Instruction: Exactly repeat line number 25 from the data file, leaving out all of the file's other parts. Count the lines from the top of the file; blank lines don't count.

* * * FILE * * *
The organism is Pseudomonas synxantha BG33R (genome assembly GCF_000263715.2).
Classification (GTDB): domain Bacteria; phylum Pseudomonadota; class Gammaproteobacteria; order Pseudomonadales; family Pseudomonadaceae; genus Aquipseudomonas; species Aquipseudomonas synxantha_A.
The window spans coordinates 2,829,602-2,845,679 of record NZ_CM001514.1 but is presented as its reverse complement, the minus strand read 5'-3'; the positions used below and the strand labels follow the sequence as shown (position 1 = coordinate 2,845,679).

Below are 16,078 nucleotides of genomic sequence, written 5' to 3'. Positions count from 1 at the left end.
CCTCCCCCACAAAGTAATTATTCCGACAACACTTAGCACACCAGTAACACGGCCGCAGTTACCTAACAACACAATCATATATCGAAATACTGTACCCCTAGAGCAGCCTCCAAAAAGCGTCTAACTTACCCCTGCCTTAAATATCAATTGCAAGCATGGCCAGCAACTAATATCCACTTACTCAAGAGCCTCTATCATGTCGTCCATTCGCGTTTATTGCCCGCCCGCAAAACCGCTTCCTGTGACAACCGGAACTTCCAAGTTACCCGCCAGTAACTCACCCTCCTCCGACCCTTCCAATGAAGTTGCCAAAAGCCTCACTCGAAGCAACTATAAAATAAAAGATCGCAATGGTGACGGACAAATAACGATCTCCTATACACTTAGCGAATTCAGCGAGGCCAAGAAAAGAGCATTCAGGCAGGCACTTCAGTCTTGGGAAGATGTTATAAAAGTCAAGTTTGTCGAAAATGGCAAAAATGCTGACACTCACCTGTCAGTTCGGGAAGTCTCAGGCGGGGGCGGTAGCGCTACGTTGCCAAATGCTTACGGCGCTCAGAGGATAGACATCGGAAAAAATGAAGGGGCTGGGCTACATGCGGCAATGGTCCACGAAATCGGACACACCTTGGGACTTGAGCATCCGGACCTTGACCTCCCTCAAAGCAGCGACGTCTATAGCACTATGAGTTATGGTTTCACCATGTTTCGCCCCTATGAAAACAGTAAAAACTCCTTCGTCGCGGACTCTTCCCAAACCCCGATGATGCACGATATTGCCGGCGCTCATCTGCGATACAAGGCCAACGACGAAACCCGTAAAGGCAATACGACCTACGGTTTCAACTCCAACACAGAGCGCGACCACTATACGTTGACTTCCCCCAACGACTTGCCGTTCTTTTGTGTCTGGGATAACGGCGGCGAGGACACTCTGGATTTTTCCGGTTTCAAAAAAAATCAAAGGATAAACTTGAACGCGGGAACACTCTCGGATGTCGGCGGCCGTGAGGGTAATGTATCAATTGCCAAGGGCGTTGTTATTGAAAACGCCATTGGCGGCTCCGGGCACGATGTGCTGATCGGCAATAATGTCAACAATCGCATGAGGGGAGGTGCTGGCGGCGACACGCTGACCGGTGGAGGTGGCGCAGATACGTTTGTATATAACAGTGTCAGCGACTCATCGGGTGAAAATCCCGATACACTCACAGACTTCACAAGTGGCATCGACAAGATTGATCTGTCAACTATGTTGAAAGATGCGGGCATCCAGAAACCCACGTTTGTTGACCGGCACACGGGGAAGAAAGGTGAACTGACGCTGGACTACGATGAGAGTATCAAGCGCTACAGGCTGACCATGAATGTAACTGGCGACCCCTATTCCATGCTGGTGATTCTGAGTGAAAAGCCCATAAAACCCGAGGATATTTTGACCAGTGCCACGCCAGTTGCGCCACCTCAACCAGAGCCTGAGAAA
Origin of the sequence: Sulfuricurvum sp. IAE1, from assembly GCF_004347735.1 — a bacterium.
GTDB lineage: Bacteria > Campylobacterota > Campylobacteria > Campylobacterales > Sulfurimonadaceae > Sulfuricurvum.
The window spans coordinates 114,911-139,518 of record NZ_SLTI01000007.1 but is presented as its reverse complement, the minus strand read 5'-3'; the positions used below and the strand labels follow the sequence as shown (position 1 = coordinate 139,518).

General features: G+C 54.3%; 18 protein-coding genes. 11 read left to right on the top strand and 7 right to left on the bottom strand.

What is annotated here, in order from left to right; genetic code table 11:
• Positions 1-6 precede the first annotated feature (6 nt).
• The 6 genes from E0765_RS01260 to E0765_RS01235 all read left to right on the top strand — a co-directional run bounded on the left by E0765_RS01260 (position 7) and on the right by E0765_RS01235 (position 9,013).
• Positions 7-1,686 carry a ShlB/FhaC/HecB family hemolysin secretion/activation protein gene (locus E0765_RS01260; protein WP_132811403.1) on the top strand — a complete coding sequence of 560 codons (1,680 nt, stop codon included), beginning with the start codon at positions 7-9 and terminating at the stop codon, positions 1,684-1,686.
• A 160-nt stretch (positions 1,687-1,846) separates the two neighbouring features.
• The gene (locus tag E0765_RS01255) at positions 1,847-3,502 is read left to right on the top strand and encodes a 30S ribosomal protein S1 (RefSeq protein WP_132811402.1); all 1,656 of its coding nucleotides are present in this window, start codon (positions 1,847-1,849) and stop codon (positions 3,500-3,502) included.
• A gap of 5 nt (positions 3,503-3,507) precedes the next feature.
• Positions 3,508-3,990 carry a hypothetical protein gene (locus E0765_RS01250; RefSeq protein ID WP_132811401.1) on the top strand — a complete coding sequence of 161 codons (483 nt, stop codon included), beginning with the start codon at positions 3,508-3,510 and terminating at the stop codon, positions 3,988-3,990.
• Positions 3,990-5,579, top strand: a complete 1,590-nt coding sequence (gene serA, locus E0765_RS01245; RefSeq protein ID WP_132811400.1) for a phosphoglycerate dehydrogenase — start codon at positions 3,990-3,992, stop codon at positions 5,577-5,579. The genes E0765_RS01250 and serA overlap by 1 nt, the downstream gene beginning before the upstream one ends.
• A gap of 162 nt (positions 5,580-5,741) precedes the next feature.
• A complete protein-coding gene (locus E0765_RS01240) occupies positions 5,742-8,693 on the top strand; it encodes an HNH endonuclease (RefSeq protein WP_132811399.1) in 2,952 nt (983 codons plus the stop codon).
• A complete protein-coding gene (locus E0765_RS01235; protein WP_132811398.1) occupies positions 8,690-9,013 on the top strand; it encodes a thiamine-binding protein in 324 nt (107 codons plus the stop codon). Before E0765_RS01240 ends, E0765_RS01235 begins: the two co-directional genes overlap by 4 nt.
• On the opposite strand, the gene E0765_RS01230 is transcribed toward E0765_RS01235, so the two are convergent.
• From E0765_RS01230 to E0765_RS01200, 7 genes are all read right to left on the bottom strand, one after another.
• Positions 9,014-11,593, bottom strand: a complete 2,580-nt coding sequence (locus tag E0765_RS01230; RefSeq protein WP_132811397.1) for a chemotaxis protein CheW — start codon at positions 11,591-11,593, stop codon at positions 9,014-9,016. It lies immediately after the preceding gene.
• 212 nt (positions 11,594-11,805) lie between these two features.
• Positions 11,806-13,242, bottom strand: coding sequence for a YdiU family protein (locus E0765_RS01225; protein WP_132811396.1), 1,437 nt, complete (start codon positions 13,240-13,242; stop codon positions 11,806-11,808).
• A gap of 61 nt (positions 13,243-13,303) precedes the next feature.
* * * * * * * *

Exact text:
• 212 nt (positions 11,594-11,805) lie between these two features.